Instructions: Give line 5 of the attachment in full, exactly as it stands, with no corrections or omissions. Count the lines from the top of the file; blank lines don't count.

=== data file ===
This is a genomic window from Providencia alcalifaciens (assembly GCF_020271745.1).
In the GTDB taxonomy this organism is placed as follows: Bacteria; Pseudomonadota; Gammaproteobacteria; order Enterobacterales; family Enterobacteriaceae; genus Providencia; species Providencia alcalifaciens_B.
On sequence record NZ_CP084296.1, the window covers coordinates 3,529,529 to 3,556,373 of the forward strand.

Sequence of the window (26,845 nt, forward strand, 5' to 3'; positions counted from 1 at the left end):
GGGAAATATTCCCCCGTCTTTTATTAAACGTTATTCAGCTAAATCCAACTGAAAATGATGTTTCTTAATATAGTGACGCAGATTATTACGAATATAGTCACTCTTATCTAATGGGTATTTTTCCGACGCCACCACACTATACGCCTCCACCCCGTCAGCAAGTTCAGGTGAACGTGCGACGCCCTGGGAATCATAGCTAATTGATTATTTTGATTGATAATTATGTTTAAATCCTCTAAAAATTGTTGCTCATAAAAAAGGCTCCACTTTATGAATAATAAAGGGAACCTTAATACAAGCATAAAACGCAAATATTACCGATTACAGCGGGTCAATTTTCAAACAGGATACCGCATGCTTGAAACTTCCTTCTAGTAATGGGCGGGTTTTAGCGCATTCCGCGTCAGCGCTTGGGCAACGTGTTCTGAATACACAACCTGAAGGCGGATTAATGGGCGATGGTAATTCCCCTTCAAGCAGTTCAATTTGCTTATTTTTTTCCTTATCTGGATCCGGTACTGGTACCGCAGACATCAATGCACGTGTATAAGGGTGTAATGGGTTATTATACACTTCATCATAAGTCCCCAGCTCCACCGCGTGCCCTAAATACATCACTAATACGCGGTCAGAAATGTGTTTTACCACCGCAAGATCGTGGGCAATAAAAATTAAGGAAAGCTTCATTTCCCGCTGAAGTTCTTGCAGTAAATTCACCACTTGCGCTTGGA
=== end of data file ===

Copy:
GGGAAATATTCCCCCGTCTTTTATTAAACGTTATTCAGCTAAATCCAACTGAAAATGATGTTTCTTAATATAGTGACGCAGATTATTACGAATATAGTCACTCTTATCTAATGGGTATTTTTCCGACGCCACCACACTATACGCCTCCACCCCGTCAGCAAGTTCAGGTGAACGTGCGACGCCCTGGGAATCATAGCTAATTGATTATTTTGATTGATAATTATGTTTAAATCCTCTAAAAATTGTTGCTCATAAAAAAGGCTCCACTTTATGAATAATAAAGGGAACCTTAATACAAGCATAAAACGCAAATATTACCGATTACAGCGGGTCAATTTTCAAACAGGATACCGCATGCTTGAAACTTCCTTCTAGTAATGGGCGGGTTTTAGCGCATTCCGCGTCAGCGCTTGGGCAACGTGTTCTGAATACACAACCTGAAGGCGGATTAATGGGCGATGGTAATTCCCCTTCAAGCAGTTCAATTTGCTTATTTTTTTCCTTATCTGGATCCGGTACTGGTACCGCAGACATCAATGCACGTGTATAAGGGTGTAATGGGTTATTATACACTTCATCATAAGTCCCCAGCTCCACCGCGTGCCCTAAATACATCACTAATACGCGGTCAGAAATGTGTTTTACCACCGCAAGATCGTGGGCAATAAAAATTAAGGAAAGCTTCATTTCCCGCTGAAGTTCTTGCAGTAAATTCACCACTTGCGCTTGGA